Medication adherence and HIV symptom distress in relation to panic disorder among HIV-positive adults managing opioid dependence

Jesse D. Kosiba, Adam Gonzalez, Conall O'Cleirigh, Steven A. Safren

Research output: Contribution to journalArticle

1 Scopus citations

Abstract

Panic disorder (PD) occurs at greater rates among those with HIV compared to those without HIV. Rates of PD may be elevated among those with opioid dependence (persons who inject drugs, PWID). Persons with HIV experience common bodily symptoms as a result of the disease and these symptoms overlap with those of PD which may contribute to a "fear of fear" cycle present in PD. HIV-positive, PWID represent an at-risk population in terms of poor medication adherence. HIV symptoms and HIV medication side-effects commonly overlap with panic symptoms and may affect HIV medication adherence. The aim of this investigation was to examine the impact of PD on HIV-related symptom distress and HIV medication adherence in HIV-positive adults (N = 131) in treatment for opioid use. Those with a diagnosis of PD evidenced greater levels of HIV symptom distress and lower levels of medication adherence than those without current PD. Results highlight the clinical importance of assessing for and treating PD among individuals with HIV that are prescribed antiretroviral therapy. Future work would benefit from examining observed associations longitudinally and identifying potential mechanisms involved.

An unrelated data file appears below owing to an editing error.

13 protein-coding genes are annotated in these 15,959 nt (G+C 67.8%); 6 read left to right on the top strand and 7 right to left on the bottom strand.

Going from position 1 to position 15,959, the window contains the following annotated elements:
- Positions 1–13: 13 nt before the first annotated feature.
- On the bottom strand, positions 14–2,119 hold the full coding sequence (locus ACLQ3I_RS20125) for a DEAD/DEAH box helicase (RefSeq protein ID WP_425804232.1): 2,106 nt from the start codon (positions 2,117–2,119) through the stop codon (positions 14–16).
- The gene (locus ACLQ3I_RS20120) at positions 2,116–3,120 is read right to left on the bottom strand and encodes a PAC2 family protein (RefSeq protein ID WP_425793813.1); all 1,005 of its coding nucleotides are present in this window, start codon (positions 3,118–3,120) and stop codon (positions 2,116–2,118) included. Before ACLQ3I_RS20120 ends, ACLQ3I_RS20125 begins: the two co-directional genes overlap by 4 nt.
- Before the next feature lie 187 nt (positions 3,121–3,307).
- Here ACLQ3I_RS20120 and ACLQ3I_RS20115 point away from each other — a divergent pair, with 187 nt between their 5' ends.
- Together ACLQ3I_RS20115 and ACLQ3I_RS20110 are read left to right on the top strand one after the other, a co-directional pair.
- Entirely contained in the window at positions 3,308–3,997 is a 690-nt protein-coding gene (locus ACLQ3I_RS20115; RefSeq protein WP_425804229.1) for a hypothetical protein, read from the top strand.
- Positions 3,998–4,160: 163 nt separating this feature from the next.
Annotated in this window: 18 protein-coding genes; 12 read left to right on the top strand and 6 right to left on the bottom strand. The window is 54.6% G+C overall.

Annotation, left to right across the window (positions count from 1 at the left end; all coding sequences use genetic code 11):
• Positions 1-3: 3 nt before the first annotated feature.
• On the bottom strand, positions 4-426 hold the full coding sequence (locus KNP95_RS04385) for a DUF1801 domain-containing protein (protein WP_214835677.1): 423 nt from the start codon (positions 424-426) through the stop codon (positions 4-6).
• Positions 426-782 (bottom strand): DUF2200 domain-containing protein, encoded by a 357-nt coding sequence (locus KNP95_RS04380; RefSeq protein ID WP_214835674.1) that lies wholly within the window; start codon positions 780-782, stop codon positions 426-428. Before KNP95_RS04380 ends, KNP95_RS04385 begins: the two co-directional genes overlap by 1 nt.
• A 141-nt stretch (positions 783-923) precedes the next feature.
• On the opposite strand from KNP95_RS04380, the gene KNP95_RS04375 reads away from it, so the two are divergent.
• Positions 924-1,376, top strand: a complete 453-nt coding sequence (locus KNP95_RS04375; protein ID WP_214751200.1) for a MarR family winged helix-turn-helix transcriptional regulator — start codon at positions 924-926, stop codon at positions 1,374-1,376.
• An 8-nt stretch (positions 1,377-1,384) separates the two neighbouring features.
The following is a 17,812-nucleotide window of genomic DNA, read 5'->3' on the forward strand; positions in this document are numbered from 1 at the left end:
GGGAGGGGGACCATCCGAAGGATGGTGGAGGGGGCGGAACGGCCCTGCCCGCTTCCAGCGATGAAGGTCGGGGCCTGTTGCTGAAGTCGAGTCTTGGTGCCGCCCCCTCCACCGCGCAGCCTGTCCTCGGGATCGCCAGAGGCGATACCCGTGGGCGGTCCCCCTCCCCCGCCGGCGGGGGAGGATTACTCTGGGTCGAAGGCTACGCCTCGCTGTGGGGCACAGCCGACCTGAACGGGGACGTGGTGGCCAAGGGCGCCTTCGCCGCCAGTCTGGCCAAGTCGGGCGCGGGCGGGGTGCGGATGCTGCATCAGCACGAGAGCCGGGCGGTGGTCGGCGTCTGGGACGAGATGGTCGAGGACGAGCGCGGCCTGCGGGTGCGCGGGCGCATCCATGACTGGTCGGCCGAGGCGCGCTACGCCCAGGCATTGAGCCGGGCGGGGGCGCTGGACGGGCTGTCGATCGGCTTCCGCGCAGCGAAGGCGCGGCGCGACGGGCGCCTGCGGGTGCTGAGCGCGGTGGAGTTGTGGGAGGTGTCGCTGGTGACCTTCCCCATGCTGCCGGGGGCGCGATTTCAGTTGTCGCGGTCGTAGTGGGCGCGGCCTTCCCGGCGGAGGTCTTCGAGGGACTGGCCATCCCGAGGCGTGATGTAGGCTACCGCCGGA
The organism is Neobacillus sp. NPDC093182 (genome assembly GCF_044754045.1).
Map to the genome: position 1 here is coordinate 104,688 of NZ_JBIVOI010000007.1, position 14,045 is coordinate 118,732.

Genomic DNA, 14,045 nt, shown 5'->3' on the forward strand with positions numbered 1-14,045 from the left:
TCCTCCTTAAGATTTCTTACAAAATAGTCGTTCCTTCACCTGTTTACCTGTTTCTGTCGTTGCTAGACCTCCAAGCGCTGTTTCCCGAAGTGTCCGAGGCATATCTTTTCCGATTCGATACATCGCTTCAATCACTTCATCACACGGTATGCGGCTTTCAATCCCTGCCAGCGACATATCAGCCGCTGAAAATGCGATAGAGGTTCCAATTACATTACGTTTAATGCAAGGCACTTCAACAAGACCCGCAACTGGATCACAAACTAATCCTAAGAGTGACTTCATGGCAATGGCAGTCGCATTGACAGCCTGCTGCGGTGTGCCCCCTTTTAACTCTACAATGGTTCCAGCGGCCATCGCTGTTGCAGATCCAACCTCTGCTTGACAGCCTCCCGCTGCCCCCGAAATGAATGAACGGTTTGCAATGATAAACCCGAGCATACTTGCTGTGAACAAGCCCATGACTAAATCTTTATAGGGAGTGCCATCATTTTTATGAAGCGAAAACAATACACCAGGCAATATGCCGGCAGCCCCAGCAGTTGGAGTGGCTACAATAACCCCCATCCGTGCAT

Original languageEnglish (US)
Pages (from-to)458-464
Number of pages7
JournalCognitive Therapy and Research
Volume38
Issue number4
DOIs
StatePublished - Aug 2014
Externally publishedYes

Keywords

  • Adherence
  • Distress
  • HIV
  • Panic disorder
  • Substance use

ASJC Scopus subject areas

  • Experimental and Cognitive Psychology
  • Clinical Psychology

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